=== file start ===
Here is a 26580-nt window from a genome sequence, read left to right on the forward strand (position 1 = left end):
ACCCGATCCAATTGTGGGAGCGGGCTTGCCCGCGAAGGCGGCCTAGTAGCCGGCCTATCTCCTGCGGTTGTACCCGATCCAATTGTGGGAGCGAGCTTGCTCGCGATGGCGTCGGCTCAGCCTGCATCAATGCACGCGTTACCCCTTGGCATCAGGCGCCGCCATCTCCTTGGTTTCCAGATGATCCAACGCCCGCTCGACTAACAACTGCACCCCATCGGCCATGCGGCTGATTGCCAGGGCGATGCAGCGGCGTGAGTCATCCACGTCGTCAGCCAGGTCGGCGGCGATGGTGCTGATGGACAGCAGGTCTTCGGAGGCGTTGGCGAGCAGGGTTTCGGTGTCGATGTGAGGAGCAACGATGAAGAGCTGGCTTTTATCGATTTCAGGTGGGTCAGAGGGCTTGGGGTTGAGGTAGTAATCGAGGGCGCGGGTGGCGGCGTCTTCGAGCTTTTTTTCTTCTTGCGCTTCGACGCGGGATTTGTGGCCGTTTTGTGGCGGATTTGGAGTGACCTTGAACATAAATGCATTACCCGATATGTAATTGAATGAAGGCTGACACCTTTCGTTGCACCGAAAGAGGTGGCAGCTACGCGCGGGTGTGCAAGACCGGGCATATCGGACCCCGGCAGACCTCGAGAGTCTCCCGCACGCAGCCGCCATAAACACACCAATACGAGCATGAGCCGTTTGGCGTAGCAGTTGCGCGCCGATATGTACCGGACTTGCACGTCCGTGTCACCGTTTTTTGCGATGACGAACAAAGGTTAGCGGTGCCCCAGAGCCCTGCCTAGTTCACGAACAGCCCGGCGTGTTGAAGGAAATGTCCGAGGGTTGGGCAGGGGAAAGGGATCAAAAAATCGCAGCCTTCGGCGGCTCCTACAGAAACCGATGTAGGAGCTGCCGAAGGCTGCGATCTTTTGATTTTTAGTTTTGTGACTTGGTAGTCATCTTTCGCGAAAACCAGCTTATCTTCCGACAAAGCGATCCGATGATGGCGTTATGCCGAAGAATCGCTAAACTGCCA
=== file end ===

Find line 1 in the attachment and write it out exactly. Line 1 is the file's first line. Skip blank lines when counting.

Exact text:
Here is a 26580-nt window from a genome sequence, read left to right on the forward strand (position 1 = left end):